This is part of a wider Hardy theme of romanticising the old-fashioned ruralness of the SW England countryside and disdaining the march of modernity.
Such commentary appears a lot in Hardy's writing. In fact, the very idea of his Wessex is predicated on his desire to romanticise rural life in southwest England. As mentioned in this answer, he was trying to create a sort of 'Greek mythology' based in a land more familiar to him than Greece.
Some of his characters (such as Tess Durbeyfield/d'Urberville) are almost caricaturised in their ruralness, and they and their surroundings and way of life are contrasted heavily with modernity in all its forms. Here's another example (referencing the train to which Tess and Angel take the milk cans from the farm to be transported to London):
Modern life stretched out its steam feeler to this point three or four times a day, touched the native existences, and quickly withdrew its feeler again as if what it touched had been uncongenial.
-- Tess of the d'Urbervilles
The point of the passage you quote is to contrast "the original church", with its quaintness so typical of the English countryside, with the new "modern Gothic" building, described in much less romantic terms. It's a gentle putdown to the spread of modern ways and architecture in the rural regions that Hardy loved so much. Note that:
The old church is connected directly to the everyday lives of ordinary people living nearby, its stones used in their homes and gardens and pigsties. This emphasises how well it fitted into the local community.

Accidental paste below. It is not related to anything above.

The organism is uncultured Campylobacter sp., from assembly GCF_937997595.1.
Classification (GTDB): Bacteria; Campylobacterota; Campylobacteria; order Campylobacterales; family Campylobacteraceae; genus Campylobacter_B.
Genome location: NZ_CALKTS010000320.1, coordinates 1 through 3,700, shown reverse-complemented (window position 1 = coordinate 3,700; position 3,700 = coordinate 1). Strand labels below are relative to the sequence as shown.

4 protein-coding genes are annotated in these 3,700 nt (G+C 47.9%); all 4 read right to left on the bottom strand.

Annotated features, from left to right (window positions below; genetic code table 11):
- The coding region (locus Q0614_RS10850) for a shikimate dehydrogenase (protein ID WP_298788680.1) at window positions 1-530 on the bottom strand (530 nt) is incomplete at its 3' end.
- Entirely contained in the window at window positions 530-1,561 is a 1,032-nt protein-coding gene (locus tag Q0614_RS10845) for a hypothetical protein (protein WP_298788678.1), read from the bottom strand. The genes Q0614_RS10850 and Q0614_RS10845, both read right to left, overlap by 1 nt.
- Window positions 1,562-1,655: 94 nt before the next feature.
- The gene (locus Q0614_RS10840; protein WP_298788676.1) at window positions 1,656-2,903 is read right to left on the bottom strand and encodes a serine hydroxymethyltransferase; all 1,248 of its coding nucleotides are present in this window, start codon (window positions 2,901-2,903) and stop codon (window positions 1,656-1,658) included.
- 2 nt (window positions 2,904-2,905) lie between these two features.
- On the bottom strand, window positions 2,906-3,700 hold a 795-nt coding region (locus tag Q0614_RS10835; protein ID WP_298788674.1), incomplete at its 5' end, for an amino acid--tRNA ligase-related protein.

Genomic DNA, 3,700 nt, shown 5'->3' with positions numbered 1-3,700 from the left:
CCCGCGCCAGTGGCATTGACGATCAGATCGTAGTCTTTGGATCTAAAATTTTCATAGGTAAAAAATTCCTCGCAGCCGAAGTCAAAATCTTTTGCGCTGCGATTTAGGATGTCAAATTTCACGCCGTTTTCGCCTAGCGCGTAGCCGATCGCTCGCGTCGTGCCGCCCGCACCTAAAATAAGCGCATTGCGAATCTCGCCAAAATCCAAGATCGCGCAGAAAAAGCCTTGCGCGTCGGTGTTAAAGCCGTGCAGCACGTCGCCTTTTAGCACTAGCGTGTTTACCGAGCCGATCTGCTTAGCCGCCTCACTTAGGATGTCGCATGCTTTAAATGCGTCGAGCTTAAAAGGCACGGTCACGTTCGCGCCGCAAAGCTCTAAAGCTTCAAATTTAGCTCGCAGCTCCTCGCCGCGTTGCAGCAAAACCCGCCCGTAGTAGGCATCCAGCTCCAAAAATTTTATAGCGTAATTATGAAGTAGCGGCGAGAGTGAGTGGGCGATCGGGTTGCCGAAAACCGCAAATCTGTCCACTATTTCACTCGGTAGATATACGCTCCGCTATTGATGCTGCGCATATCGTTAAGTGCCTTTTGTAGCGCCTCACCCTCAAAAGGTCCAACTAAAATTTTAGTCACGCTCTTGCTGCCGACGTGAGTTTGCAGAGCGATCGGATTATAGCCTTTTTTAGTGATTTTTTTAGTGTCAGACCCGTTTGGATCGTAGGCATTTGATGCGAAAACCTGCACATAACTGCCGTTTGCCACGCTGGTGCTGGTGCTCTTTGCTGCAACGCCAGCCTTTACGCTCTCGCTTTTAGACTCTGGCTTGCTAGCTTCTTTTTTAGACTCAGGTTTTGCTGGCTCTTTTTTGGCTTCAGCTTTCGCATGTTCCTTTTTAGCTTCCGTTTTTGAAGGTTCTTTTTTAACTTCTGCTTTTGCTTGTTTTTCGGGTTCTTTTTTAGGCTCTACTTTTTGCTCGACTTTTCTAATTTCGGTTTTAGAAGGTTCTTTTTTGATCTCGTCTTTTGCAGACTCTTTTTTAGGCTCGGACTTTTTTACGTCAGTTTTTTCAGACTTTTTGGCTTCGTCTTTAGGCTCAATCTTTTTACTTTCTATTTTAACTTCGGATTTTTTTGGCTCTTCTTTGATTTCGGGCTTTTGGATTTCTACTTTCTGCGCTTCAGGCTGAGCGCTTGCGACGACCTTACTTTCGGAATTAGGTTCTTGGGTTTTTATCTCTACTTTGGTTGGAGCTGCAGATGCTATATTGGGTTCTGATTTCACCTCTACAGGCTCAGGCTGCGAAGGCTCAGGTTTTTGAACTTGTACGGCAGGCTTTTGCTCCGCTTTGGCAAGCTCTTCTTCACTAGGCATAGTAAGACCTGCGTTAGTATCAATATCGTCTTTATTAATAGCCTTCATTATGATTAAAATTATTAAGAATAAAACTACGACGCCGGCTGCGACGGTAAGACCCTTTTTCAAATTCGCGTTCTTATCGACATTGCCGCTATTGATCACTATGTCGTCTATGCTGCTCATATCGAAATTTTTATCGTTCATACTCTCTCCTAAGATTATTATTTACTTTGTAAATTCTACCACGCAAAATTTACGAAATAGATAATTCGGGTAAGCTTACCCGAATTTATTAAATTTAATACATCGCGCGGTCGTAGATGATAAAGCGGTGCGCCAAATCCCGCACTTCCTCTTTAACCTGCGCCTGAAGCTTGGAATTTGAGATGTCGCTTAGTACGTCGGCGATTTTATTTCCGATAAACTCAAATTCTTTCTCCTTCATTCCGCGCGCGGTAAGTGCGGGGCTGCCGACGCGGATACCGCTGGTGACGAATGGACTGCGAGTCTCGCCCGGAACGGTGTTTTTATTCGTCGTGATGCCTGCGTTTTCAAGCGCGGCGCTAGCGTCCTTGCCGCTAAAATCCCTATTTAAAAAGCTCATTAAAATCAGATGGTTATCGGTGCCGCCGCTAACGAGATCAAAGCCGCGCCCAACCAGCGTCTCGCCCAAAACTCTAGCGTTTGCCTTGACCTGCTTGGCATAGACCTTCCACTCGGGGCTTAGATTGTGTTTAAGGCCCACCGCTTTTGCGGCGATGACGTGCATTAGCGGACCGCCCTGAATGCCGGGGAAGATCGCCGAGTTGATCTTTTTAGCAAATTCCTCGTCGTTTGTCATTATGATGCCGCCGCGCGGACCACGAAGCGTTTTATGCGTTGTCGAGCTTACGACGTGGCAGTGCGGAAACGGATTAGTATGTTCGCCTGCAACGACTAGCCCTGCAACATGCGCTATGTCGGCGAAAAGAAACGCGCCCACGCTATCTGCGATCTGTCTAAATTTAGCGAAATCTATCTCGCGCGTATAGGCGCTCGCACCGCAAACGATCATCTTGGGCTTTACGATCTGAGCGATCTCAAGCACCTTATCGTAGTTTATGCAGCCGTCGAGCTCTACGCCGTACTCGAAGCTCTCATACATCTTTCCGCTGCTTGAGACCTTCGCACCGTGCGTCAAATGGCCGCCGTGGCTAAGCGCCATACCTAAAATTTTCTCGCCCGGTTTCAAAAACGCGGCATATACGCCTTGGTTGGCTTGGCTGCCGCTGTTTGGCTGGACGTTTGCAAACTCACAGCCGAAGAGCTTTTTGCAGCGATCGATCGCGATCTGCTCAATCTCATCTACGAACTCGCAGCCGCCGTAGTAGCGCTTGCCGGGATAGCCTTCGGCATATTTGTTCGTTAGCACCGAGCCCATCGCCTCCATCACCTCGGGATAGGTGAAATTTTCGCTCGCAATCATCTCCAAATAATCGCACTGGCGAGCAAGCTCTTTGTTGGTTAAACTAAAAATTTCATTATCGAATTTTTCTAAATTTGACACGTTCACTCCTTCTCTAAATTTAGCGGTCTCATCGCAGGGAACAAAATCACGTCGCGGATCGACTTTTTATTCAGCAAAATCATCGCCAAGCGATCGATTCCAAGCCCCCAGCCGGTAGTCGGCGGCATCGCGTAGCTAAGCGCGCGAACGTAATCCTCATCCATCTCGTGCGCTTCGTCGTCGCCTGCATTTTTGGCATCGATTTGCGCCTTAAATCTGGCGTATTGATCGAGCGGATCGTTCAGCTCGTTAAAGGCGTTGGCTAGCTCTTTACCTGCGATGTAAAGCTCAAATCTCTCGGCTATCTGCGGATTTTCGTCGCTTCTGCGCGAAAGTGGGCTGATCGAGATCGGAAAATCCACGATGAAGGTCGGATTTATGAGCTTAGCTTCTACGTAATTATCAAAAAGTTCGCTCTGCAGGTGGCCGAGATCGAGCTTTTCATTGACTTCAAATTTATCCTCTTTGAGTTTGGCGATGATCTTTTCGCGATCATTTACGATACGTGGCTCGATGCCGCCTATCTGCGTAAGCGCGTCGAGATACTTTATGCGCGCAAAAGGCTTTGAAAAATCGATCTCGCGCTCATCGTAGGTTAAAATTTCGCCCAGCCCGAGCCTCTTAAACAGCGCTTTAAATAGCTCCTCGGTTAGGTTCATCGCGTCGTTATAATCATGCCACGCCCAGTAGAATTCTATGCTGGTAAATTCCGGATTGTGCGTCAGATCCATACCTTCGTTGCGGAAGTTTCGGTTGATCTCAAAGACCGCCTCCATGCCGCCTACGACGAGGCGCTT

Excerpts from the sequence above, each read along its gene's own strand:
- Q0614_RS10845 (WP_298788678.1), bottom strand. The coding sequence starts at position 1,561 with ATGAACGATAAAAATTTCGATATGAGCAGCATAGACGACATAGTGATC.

The new church is described as "unfamiliar to English eyes". It's so outlandish to have modern architecture in this rural English village that it literally seems foreign.
The old church is described as "hump-backed, wood-turreted, and quaintly hipped". This may sound like a criticism, but do take into account how quaintness is often one of the defining characteristics of Englishness. (No source for this except personal experience - I've lived in England for most of my life.) It's traditional, its odd structure familiar and beloved to the locals.
Contrast this with the simple, unadorned words used to describe the new church: "a tall new building", "erected on a new piece of ground". There's no hint of beauty or romanticism here. It's not even described as a church, just a "building"!
The person who orchestrated the replacement is described in disdainful terms as an "obliterator of historic records". A person we don't care for, whose exact identity is far less important than their symbolic status as a representative of the spread of unseemly speed and modernity in rural England.
Finally, this person (George Edmund Street, most likely) hadn't even cared to stay in the village for longer than a day. The new church must have taken longer than that to build, but Hardy makes it sound as though it was a duff job knocked up in a day, as opposed to the old building with its centuries of history. Clearly, it wasn't a labour of love.
(The first half of this answer is partly inspired by discussion in Thomas Hardy and Empire: The Representation of Imperial Themes in the Work of Thomas Hardy by Jane L. Bownas and Catholicism, Sexual Deviance, and Victorian Gothic Culture by Patrick R. O'Malley. The second half is based on my own close reading.)